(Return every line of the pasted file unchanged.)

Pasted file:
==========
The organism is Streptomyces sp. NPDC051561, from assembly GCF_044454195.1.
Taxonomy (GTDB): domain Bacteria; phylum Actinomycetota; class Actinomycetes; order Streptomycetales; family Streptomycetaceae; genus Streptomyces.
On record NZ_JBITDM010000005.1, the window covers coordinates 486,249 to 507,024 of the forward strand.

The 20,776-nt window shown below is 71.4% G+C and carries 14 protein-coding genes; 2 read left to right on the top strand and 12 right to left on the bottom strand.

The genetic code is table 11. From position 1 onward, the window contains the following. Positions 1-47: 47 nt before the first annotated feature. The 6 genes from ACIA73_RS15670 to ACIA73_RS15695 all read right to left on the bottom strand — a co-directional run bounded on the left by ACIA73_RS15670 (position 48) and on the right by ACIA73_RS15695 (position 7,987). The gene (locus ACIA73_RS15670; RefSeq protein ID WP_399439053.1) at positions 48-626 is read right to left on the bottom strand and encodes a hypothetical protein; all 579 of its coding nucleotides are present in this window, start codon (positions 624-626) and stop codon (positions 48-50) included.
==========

The organism is Streptomyces sp. NPDC051561, from assembly GCF_044454195.1.
Taxonomy (GTDB): domain Bacteria; phylum Actinomycetota; class Actinomycetes; order Streptomycetales; family Streptomycetaceae; genus Streptomyces.
On record NZ_JBITDM010000005.1, the window covers coordinates 486,249 to 507,024 of the forward strand.

The 20,776-nt window shown below is 71.4% G+C and carries 14 protein-coding genes; 2 read left to right on the top strand and 12 right to left on the bottom strand.

The genetic code is table 11. From position 1 onward, the window contains the following. Positions 1-47: 47 nt before the first annotated feature. The 6 genes from ACIA73_RS15670 to ACIA73_RS15695 all read right to left on the bottom strand — a co-directional run bounded on the left by ACIA73_RS15670 (position 48) and on the right by ACIA73_RS15695 (position 7,987). The gene (locus ACIA73_RS15670; RefSeq protein ID WP_399439053.1) at positions 48-626 is read right to left on the bottom strand and encodes a hypothetical protein; all 579 of its coding nucleotides are present in this window, start codon (positions 624-626) and stop codon (positions 48-50) included.